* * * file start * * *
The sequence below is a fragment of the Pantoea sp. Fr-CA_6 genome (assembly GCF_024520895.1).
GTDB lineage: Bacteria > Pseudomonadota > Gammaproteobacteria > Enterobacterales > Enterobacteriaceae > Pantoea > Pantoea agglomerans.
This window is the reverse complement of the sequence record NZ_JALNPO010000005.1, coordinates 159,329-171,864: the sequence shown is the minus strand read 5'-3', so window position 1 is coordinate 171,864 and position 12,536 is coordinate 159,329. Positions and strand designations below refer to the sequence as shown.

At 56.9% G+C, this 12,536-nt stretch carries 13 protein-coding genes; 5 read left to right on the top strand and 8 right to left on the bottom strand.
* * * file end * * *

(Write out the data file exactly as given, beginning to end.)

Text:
The sequence below is a fragment of the Pantoea sp. Fr-CA_6 genome (assembly GCF_024520895.1).
GTDB lineage: Bacteria > Pseudomonadota > Gammaproteobacteria > Enterobacterales > Enterobacteriaceae > Pantoea > Pantoea agglomerans.
This window is the reverse complement of the sequence record NZ_JALNPO010000005.1, coordinates 159,329-171,864: the sequence shown is the minus strand read 5'-3', so window position 1 is coordinate 171,864 and position 12,536 is coordinate 159,329. Positions and strand designations below refer to the sequence as shown.

At 56.9% G+C, this 12,536-nt stretch carries 13 protein-coding genes; 5 read left to right on the top strand and 8 right to left on the bottom strand.